All of us who have tried to convince someone to value agile methods over plan-driven processes have encountered the phrase "but we need documentation". I really saw the light while reading Mr. Shore's article. It has been clear to me, but division of documentation into these two gatecories gave me the simple structure I have been looking for;
1. Get Work Done
2. Enable Future Work
The following situation is not too uncommon. An embedded system project is getting closer to a process gate. All of a sudden it is time to write documentation because documents are "demanded by the process". This is ridiculous! Process does not demand or want anything, even less likely it is going to NEED anything. Dominating parts in a project system are the people, not the process. What do they NEED in order to progress effectively? That's correct from the back row - communication. Everyone agrees with that, but why is communication so strongly associated with paper document in engineering, or project management? Are we still paying the price of the stereo type created decades ago, that engineers can not communicate? If so, what makes project managers think that engineers could write?
So back to the project. Project has built working prototypes with incremental development and short time-boxing in cross-disciplined engineering teams. Electronic schematics, part lists, price estimates, firmware, mechanical drawings, thermal management results, power handling results, EMC data etc. are available as natural outcome of experimenting. What is missing if we need to COMMUNICATE the project, its status, the risk etc.?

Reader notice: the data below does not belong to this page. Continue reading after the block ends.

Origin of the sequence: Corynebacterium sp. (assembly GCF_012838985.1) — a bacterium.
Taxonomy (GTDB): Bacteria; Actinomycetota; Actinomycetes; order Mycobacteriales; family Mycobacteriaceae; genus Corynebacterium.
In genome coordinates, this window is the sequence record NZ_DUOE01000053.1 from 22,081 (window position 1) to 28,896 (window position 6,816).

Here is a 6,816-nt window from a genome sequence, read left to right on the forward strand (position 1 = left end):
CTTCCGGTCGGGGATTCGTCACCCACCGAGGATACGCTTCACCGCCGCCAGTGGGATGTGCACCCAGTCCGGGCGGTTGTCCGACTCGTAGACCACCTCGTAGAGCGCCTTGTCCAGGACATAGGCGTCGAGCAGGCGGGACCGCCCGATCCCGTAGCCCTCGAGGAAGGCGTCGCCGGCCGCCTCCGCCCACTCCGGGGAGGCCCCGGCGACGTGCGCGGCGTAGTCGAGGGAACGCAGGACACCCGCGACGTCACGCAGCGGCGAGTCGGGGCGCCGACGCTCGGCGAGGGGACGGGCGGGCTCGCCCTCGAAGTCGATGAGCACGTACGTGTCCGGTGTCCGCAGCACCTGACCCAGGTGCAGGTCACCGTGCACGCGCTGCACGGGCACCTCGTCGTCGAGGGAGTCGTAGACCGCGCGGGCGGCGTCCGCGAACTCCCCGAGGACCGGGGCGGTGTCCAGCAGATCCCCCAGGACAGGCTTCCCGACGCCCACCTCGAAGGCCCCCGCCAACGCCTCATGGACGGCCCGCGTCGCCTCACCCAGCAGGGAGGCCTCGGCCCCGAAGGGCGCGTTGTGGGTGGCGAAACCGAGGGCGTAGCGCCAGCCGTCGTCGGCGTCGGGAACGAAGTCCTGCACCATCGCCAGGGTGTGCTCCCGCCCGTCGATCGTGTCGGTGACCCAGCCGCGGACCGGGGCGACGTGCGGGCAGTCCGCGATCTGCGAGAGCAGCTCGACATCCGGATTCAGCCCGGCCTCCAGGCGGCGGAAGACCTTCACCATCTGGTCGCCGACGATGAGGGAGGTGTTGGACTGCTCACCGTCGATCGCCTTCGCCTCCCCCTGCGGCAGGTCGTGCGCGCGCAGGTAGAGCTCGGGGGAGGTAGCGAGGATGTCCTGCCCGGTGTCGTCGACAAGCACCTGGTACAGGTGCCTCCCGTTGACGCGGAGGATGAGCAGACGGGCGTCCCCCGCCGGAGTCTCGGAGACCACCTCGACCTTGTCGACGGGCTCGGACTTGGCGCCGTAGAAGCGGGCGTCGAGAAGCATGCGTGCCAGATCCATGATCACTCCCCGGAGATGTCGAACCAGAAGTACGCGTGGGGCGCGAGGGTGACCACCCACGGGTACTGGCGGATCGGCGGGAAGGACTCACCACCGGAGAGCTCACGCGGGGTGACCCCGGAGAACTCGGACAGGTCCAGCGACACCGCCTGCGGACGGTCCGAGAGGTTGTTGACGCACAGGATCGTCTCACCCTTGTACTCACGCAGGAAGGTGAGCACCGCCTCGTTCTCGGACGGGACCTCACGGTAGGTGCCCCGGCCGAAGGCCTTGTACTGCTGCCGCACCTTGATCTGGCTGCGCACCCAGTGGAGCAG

I heard that! "Documentation" you whispered. This is what the process demands, and for some werd reason this is interpreted as Word documentation. So, the team gets into this unproductive mode and writes Word ducumentation at velocity of 2pg/month. Gate passed, everyone happy?
Dead wrong. The first downside is that now the documentation is done. We proceed with prototypes and create more new knowledge on detailed level. This is the spearhead of new knowledge created in this project. Unfortunately since time is wasted at early stages we will be in a hurry towards the end of the project. This means documentation at this crucial stage, at the end, has less focus. Not to mention the frustrated engineers that have already documented a lot without any feedback (the dinosaur process just swallows the papers). It is harder to convince them about the importance of documentation at this later stage. This documentation, which James Shore called Enable Future Work -documentation, remains missing in many so called traditional projects.
The second downside comes from the fact that we actually now have the Get Work Done documentation, but not the high quality Enable Future Work -documentation. This documentation is passed to the next project team as a starting point for their work. This documentation contains obvious facts, which are worthless. More importantly it has flaws and speculations which were found wrong during further experimentation. Unfortunately this new information typically never gets updated into these documents. So there is lots of information that is not true and does not go one-to-one with the actual final design. The new team now spends more time figuring out whether to believe the document or the design. That is if they are not experienced enough to always go with the actual design.
My Three Day Faceoffs -post describes the power of face-to-face communication over paper document in practice.
Get Work Done -(Word) documentation is concidered harmfull.